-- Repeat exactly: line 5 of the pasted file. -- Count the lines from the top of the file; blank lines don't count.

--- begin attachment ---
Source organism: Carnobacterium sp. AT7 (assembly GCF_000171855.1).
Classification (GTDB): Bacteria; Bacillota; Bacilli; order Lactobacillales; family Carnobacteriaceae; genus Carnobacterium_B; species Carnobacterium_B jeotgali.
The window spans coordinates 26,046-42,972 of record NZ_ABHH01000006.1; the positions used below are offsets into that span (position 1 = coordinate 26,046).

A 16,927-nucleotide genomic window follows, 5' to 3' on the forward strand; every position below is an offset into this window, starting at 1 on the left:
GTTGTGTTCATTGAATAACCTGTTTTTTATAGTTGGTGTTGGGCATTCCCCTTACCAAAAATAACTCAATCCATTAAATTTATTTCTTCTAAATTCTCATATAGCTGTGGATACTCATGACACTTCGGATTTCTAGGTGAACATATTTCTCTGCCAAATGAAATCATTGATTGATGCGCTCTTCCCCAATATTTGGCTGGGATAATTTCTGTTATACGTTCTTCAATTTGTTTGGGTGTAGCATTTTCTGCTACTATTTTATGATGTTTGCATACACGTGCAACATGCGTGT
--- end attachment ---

GTTGTGTTCATTGAATAACCTGTTTTTTATAGTTGGTGTTGGGCATTCCCCTTACCAAAAATAACTCAATCCATTAAATTTATTTCTTCTAAATTCTCATATAGCTGTGGATACTCATGACACTTCGGATTTCTAGGTGAACATATTTCTCTGCCAAATGAAATCATTGATTGATGCGCTCTTCCCCAATATTTGGCTGGGATAATTTCTGTTATACGTTCTTCAATTTGTTTGGGTGTAGCATTTTCTGCTACTATTTTATGATGTTTGCATACACGTGCAACATGCGTGT